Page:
But what’s Hawk’s version of events? He was asked to be interviewed for the movie, but declined. I emailed his press agent, asking (a) if it was true that he studied the sequences before attempting the trick himself, and (b) what role, if any, he played in excluding Tas from X Games V. No reply.

Brothers doing what brothers do best (Ben and Tas Pappas).

Brothers doing what brothers do. Tas, left, and Ben, right).

“It’s self-explanatory,” Tas says on the phone. “He (Hawk) didn’t want me to do it.”

But Tas’s own account is still vague. “On that day, on that specific one,” he says, as if he is about to explain exactly what happened. But then he digresses into the story about the photographer and the mysterious sequence shots, before again vaguely returning to the topic. “…Then we get to the X Games, and I’m thinking I might do it at the X Games, thinking it might lead me back to money to get my brother back in the country after his drug bust, and then…” He stops talking, and I wonder if the mention of his brother has upset him. After a long silence, he says defiantly, “So yeah.”

In truth, Tas doesn’t want the film to be about righting other people’s alleged wrongs. He has bigger things to worry about. “This documentary isn’t about skating, really,” he says. “It’s about the life story of two brothers set in skateboarding.

“I couldn’t give a shit about that any more. Once my brother died … I mean, fuck skating. What’s happened to my family because of drugs and shit? But then God looked after me, even though I’m still a fuck-up.”

Which brings me back to religion. Tas doesn’t like the word. “It’s not religion,” he says. “It’s God. It’s a personal relationship. Most people are more comfortable with ‘karma’. Karma is intelligent. It knows your good deeds and bad deeds, and pays you accordingly. It knows your heart. Even in your heart you stuff up but you’re trying to be good. You pray to him. He sorts you out. He helps you. He sorts you out even harder because you’ve taken time to read his word.”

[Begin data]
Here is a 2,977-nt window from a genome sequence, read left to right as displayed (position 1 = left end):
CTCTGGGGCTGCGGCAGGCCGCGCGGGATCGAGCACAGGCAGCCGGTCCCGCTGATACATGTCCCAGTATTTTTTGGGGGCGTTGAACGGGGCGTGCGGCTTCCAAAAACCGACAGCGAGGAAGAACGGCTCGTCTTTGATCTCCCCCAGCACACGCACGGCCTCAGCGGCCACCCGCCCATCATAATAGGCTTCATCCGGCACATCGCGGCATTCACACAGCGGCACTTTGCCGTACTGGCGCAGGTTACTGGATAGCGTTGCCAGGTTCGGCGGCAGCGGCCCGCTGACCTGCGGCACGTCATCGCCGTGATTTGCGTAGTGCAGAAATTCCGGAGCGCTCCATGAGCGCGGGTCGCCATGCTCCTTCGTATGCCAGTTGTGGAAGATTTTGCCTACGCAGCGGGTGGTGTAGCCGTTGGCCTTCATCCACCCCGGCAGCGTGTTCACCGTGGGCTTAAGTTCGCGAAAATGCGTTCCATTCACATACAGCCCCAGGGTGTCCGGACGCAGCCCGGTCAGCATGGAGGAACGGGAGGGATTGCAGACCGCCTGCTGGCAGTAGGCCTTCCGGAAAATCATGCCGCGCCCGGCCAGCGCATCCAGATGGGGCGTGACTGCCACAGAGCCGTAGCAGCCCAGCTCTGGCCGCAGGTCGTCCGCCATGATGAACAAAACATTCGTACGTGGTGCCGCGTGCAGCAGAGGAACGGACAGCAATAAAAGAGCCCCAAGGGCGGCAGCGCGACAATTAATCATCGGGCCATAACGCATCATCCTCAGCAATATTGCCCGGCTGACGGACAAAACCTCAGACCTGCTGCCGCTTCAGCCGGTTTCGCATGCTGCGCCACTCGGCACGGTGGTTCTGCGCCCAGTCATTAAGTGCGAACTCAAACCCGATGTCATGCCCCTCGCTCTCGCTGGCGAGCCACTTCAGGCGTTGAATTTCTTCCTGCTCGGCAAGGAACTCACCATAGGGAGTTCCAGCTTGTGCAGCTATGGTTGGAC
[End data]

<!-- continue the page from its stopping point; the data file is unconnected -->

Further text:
Tas is slightly ashamed of the admiration he’s received as a result of All This Mayhem.

“I do a lot of hate-able things (in the movie),” he says. “But people are understanding. It just feels undeserved, to be honest. I’m not happy with a lot of the stuff I’ve done.”

Everything Tas says oozes with the toxic waste of his past. He can’t escape it – indeed, he feels he could slip back into it at any moment – and it is this that is making him a better man, regardless of what you think about his religious inspiration.

It takes a great man to admit his mistakes, I tell him, and an even greater man to try to rectify them. For the first time in our 20-minute conversation, his voice softens. “Ah,” he says slowly. “Thanks, man.”

 

All This Mayhem is in cinemas July 10 – exclusive to Cinema Nova, Melbourne and Dendy Newtown, Sydney. Out on DVD and Digital HD September.